“I am concerned about community facilities districts, which are entities that exist to provide services and infrastructure,” Marquez told the Sentinel last year.  “When a developer comes in, they spend money to put in things and we have to pay them back, so the city forms a district to do that. There are assessments the residential property owners pay over 20 to 25 years. Chino Hills has millions of dollars going into these CFDs [community facilities districts]. There is an overhead that pays certain city department staff salaries. My concern is about the impact on the general fund budget once the assessments expire and the revenue no longer exists and we have to come up with new income or lay off people. I want us to think about that before it happens.”
“Another main concern I have is open space in Chino Hills and what is going to happen to it,” Marquez said. “I know that right now city officials are trying to figure out a way to make money as revenue sources are drying up. They are figuring on ways of selling off that open space. I think we have to keep our open space, keep it as oak trees and rolling hills covered with grass. I don’t want it to become windmills or solar panels or even orchards.”
Marquez said he merits serious consideration by the voters of Chino Hills because “experience counts. If you look at any of the others, seriously look at all of the others, they have no more experience, meaningful experience, than I do. I can bring that experience to bear on issues that the city faces,” he said. “We have to go to work on revising the city’s general plan. We want to provide better customer service for the community. We have issues with pension reform.”
The recipient of a hefty public agency, taxpayer-supported pension himself, Marquez said he has the stature to bring about change. “I think pension reform needs to be done. We need to set aside money to offset future expenses. We did a lot of pension reform when I was president of the firefighters union in Santa Fe Springs. We need to get rid of many existing retirement benefits for new employees. If we are carrying extra people, we can go to fewer employees, since paying overtime to our other employees will not entail greater pension costs down the road.”  In his advocating of  pension reform, however, Marquez stopped short of endorsing a proposal of having current pension recipients unilaterally give back or surrender a percentage of their entitlements.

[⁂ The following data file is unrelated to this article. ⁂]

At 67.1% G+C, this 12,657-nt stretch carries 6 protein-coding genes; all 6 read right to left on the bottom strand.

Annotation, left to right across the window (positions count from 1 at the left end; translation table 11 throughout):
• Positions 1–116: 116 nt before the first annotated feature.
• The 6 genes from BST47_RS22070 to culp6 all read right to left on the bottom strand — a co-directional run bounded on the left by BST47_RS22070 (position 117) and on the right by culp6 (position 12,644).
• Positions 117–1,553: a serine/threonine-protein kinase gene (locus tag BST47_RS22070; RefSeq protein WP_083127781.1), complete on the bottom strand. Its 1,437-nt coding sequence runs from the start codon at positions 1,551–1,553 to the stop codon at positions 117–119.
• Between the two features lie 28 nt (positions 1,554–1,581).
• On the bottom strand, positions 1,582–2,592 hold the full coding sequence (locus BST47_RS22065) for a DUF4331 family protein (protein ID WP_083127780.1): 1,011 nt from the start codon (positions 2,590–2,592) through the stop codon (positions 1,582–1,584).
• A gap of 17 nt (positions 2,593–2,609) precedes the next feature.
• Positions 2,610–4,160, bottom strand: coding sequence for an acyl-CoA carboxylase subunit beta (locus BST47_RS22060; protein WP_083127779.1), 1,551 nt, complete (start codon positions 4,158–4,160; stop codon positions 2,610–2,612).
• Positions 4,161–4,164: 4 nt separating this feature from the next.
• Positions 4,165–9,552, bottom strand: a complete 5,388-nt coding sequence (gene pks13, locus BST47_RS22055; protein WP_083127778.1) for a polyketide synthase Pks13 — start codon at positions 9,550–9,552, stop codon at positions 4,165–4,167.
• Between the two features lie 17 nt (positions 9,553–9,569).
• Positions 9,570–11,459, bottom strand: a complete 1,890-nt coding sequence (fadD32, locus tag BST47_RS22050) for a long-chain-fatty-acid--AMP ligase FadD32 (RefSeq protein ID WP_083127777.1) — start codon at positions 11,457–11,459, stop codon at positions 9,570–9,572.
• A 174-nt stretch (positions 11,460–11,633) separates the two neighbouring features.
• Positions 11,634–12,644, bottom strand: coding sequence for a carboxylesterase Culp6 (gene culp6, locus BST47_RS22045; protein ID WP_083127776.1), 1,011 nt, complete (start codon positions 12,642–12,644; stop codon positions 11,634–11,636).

Debra Kay Hernandez attended Pasadena Community College, where she studied economics and business law. She is married with one daughter and has been a Chino Hills resident  since 1995. She is employed as a certificated facilities manager. Hernandez is the chairwoman of the Chino Hills Public Works Commission. She is also a member of the Chino Hills Community Foundation, a charter member of the Citizens for the Alternate Routing of Electricity (CARE), which has evolved into the grassroots group Hope for the Hills, and a member of the Friends of the Chino Hills Library. She recently has been active in the opposition to the maternity hotels established in Chino Hills, specifically with the group
With regard to Southern California Edison’s approved but now suspended plan to utilize 197-foot-high towers to convey electricity from the Tehachapi Renewable Energy Project across Chino Hills, Hernandez told Chino, “This isn’t just a battle for Chino Hills. It is a battle for communities across the United States. It is a precedent-setting project that allows far too high a level of electricity in too small a right-of-way. If they do it in Chino Hills, they are setting a precedent to do it anywhere they want.”
She said she will embody “an independent voice and common sense leadership” on the city council if elected.
Twenty-six-year-old Jesse Singh has lived 22 years in Chino Hills. A UCLA graduate who completed law school at Loyola and is now a practicing attorney, Singh said that if elected to the city council he will strive to “practice strong financial stewardship that acknowledges both our long and short-term financial goals and utilizes innovative ideas to increase city revenue without penalizing current or future residents, ensure the availability of resources and programs for our schools and police and fire personnel so that they can carry out services vital to our city, and protect our open spaces and public land without impeding quality and sustainable development.”
Singh further stated he will “champion residents’ property rights, including those impacted by the unprecedented, proposed power lines and improve infrastructure to meet the needs of our residents and businesses and explore strategies for effective infrastructure-sharing.”
He said he will “promote small business growth by streamlining certain processes, actively recruiting quality businesses, and opening channels of communication between local government and businesses. I want to facilitate the growth of our city and preserve our resources through collaborative efforts within our city and with surrounding municipalities.”